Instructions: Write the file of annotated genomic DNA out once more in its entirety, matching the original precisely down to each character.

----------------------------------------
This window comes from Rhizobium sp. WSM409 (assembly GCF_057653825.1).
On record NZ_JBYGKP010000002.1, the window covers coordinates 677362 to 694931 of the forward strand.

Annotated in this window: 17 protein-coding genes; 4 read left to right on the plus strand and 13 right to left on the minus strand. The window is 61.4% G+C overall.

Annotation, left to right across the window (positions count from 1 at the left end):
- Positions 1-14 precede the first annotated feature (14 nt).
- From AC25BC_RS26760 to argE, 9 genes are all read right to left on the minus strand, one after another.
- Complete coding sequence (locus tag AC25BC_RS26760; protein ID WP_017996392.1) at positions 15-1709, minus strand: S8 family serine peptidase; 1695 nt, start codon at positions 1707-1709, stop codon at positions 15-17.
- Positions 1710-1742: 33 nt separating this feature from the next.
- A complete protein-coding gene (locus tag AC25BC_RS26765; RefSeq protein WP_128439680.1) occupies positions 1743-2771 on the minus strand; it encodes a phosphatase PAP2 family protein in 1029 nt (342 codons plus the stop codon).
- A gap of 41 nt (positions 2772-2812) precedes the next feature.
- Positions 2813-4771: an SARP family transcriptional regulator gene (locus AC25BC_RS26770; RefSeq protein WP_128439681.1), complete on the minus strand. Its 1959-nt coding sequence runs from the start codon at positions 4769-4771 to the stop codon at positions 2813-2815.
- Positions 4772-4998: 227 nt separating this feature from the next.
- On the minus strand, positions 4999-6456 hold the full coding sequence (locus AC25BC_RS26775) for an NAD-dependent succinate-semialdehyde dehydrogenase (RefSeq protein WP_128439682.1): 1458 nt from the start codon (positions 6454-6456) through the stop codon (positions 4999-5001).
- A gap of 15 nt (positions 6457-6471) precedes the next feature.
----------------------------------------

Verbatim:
This window comes from Rhizobium sp. WSM409 (assembly GCF_057653825.1).
On record NZ_JBYGKP010000002.1, the window covers coordinates 677362 to 694931 of the forward strand.

Annotated in this window: 17 protein-coding genes; 4 read left to right on the plus strand and 13 right to left on the minus strand. The window is 61.4% G+C overall.

Annotation, left to right across the window (positions count from 1 at the left end):
- Positions 1-14 precede the first annotated feature (14 nt).
- From AC25BC_RS26760 to argE, 9 genes are all read right to left on the minus strand, one after another.
- Complete coding sequence (locus tag AC25BC_RS26760; protein ID WP_017996392.1) at positions 15-1709, minus strand: S8 family serine peptidase; 1695 nt, start codon at positions 1707-1709, stop codon at positions 15-17.
- Positions 1710-1742: 33 nt separating this feature from the next.
- A complete protein-coding gene (locus tag AC25BC_RS26765; RefSeq protein WP_128439680.1) occupies positions 1743-2771 on the minus strand; it encodes a phosphatase PAP2 family protein in 1029 nt (342 codons plus the stop codon).
- A gap of 41 nt (positions 2772-2812) precedes the next feature.
- Positions 2813-4771: an SARP family transcriptional regulator gene (locus AC25BC_RS26770; RefSeq protein WP_128439681.1), complete on the minus strand. Its 1959-nt coding sequence runs from the start codon at positions 4769-4771 to the stop codon at positions 2813-2815.
- Positions 4772-4998: 227 nt separating this feature from the next.
- On the minus strand, positions 4999-6456 hold the full coding sequence (locus AC25BC_RS26775) for an NAD-dependent succinate-semialdehyde dehydrogenase (RefSeq protein WP_128439682.1): 1458 nt from the start codon (positions 6454-6456) through the stop codon (positions 4999-5001).
- A gap of 15 nt (positions 6457-6471) precedes the next feature.